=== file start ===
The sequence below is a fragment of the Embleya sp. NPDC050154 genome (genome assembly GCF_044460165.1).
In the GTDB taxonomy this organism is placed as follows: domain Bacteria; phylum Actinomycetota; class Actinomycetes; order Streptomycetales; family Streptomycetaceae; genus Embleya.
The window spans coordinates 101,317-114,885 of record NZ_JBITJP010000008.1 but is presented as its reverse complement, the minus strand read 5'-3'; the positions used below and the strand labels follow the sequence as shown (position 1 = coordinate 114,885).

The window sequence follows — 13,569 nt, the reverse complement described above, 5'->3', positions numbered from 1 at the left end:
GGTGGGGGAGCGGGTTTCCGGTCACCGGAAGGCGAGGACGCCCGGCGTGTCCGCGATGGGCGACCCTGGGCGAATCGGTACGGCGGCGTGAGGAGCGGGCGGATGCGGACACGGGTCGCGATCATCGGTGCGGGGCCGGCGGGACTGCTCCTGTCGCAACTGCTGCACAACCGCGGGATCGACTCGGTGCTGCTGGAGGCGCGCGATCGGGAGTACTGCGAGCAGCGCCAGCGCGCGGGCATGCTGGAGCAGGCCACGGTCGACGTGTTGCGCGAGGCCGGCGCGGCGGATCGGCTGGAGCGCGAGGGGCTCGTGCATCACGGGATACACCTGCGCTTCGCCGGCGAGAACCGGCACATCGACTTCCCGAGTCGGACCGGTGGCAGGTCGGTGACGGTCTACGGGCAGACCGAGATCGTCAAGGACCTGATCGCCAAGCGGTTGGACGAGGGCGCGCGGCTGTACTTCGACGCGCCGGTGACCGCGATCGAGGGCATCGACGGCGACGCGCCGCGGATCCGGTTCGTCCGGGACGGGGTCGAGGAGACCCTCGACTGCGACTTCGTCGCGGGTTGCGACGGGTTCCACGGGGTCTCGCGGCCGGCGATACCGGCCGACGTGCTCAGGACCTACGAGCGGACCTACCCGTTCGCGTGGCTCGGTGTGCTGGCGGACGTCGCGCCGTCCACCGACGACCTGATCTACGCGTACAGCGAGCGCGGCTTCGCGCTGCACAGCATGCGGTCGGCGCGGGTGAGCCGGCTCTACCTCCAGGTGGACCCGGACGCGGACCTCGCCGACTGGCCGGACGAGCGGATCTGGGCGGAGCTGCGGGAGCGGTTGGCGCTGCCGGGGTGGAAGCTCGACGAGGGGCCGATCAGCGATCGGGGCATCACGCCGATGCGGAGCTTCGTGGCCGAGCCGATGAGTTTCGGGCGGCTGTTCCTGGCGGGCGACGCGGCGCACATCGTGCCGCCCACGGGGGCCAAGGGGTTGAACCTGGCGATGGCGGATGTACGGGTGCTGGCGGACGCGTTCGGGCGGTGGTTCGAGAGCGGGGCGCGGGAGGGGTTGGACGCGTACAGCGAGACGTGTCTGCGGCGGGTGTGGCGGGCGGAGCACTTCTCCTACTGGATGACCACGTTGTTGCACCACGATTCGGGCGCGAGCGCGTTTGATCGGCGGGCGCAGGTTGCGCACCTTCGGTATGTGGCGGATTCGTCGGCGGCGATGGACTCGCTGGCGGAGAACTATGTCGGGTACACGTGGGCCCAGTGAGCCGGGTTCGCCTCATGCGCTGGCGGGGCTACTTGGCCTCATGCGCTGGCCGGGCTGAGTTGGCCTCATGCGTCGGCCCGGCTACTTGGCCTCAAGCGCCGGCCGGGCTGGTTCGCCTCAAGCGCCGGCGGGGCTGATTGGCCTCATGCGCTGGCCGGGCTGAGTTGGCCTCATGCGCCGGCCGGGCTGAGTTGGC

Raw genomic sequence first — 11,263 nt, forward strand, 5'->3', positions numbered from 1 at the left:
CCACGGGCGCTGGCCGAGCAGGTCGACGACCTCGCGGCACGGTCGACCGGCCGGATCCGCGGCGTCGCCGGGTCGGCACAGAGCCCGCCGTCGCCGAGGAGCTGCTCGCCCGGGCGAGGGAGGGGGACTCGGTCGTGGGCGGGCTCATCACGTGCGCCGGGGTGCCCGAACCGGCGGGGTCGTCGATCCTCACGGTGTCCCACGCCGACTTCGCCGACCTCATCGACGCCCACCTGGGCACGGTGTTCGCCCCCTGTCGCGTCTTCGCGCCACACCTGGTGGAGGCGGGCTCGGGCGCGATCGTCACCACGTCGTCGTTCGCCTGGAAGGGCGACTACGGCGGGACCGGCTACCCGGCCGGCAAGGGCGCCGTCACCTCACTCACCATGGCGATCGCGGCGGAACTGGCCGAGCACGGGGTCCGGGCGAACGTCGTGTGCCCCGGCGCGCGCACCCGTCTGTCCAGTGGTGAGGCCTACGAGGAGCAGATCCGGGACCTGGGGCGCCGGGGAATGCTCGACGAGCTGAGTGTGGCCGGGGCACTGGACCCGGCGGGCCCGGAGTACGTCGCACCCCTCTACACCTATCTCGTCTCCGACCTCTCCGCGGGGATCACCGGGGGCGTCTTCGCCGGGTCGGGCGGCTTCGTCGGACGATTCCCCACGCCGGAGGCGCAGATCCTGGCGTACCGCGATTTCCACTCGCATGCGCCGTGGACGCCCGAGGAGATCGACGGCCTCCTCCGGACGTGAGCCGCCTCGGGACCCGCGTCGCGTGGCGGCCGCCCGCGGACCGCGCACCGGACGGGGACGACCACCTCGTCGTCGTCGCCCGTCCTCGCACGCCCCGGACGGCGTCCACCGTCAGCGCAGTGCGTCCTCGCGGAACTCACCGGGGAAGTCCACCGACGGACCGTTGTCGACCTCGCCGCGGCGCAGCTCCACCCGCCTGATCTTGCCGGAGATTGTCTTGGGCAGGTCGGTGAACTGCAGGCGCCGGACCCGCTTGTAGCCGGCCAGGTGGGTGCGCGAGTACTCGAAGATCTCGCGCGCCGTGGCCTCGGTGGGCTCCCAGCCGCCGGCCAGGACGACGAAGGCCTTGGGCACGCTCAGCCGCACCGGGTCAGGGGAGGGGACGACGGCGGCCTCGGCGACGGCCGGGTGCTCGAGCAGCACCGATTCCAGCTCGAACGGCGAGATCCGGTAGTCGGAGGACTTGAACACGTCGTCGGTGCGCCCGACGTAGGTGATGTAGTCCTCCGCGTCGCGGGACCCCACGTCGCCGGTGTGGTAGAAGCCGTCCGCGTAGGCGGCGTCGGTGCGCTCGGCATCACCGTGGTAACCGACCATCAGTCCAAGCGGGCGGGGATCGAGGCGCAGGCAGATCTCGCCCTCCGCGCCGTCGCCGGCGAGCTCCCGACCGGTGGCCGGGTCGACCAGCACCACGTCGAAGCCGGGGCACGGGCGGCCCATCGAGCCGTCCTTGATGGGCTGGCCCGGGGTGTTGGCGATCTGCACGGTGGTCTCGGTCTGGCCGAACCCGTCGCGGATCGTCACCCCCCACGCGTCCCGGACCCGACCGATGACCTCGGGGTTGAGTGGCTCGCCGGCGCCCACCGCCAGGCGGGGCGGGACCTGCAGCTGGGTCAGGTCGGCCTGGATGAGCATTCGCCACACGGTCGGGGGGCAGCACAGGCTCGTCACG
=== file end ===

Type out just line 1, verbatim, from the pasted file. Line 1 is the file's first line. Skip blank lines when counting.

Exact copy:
The sequence below is a fragment of the Embleya sp. NPDC050154 genome (genome assembly GCF_044460165.1).